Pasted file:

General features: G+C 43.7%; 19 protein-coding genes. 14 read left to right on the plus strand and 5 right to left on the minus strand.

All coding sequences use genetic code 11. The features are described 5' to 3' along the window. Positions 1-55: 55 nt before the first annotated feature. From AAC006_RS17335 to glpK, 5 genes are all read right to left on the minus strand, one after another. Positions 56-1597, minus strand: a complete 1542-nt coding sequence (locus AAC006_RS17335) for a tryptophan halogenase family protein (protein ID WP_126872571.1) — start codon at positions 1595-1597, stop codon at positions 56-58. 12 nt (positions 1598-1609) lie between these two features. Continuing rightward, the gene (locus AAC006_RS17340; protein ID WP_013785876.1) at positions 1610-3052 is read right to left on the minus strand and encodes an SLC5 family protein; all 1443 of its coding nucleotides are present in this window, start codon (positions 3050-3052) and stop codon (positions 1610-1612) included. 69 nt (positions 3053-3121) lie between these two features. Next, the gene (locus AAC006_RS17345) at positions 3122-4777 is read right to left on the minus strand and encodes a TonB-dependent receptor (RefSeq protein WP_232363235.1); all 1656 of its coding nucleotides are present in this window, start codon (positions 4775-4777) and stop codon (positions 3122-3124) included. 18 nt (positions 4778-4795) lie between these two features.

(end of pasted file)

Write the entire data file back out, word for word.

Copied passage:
General features: G+C 43.7%; 19 protein-coding genes. 14 read left to right on the plus strand and 5 right to left on the minus strand.

All coding sequences use genetic code 11. The features are described 5' to 3' along the window. Positions 1-55: 55 nt before the first annotated feature. From AAC006_RS17335 to glpK, 5 genes are all read right to left on the minus strand, one after another. Positions 56-1597, minus strand: a complete 1542-nt coding sequence (locus AAC006_RS17335) for a tryptophan halogenase family protein (protein ID WP_126872571.1) — start codon at positions 1595-1597, stop codon at positions 56-58. 12 nt (positions 1598-1609) lie between these two features. Continuing rightward, the gene (locus AAC006_RS17340; protein ID WP_013785876.1) at positions 1610-3052 is read right to left on the minus strand and encodes an SLC5 family protein; all 1443 of its coding nucleotides are present in this window, start codon (positions 3050-3052) and stop codon (positions 1610-1612) included. 69 nt (positions 3053-3121) lie between these two features. Next, the gene (locus AAC006_RS17345) at positions 3122-4777 is read right to left on the minus strand and encodes a TonB-dependent receptor (RefSeq protein WP_232363235.1); all 1656 of its coding nucleotides are present in this window, start codon (positions 4775-4777) and stop codon (positions 3122-3124) included. 18 nt (positions 4778-4795) lie between these two features.